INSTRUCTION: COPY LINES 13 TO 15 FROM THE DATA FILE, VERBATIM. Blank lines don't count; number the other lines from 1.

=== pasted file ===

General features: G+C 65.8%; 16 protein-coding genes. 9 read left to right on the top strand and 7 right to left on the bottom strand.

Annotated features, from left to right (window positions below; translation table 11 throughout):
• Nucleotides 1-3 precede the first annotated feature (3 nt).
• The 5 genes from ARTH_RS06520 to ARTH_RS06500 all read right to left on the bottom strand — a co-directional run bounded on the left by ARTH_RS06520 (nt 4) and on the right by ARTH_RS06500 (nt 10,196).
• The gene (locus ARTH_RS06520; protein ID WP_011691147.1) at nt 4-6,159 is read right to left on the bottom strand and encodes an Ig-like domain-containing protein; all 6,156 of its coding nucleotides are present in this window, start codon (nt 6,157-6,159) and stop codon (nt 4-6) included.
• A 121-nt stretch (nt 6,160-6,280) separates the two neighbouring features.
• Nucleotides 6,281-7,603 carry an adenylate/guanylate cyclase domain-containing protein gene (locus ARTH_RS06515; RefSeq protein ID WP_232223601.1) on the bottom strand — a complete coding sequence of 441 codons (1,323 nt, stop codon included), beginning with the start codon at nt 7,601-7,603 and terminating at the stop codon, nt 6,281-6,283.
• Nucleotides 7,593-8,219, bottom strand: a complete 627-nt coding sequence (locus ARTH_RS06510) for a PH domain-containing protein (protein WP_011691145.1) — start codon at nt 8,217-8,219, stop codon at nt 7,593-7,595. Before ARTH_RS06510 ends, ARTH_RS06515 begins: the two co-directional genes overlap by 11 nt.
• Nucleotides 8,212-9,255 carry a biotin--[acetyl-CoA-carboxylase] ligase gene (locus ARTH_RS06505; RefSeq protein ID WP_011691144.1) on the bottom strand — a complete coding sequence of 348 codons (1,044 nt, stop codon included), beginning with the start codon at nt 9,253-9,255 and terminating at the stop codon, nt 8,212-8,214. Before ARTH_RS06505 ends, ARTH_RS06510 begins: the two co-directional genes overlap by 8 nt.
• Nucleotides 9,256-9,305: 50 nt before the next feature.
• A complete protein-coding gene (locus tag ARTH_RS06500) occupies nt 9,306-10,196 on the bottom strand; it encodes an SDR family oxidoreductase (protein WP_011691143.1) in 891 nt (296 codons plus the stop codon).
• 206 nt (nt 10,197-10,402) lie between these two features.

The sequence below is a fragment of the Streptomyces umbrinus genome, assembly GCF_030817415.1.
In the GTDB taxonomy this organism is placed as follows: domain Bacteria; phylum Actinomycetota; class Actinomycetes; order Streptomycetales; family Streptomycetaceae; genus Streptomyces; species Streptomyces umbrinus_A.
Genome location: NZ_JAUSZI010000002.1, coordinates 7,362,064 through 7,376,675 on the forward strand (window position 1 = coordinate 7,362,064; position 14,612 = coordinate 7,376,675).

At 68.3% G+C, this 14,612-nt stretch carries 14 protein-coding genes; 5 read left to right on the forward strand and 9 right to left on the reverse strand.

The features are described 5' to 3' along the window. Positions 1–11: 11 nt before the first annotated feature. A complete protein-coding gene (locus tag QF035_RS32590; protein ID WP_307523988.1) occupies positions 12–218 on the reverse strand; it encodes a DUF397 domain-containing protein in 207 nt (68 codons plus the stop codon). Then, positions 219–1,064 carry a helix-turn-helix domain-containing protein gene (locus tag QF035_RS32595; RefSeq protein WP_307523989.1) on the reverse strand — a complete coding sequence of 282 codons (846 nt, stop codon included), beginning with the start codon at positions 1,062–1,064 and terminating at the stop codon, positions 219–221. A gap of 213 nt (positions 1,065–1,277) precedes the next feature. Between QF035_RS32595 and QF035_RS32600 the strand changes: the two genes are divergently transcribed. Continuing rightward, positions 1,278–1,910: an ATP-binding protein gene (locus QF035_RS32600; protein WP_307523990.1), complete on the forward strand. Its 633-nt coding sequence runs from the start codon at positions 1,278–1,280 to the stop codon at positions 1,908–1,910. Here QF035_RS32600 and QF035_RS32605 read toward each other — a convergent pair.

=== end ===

The sequence below is a fragment of the Streptomyces umbrinus genome, assembly GCF_030817415.1.
In the GTDB taxonomy this organism is placed as follows: domain Bacteria; phylum Actinomycetota; class Actinomycetes; order Streptomycetales; family Streptomycetaceae; genus Streptomyces; species Streptomyces umbrinus_A.
Genome location: NZ_JAUSZI010000002.1, coordinates 7,362,064 through 7,376,675 on the forward strand (window position 1 = coordinate 7,362,064; position 14,612 = coordinate 7,376,675).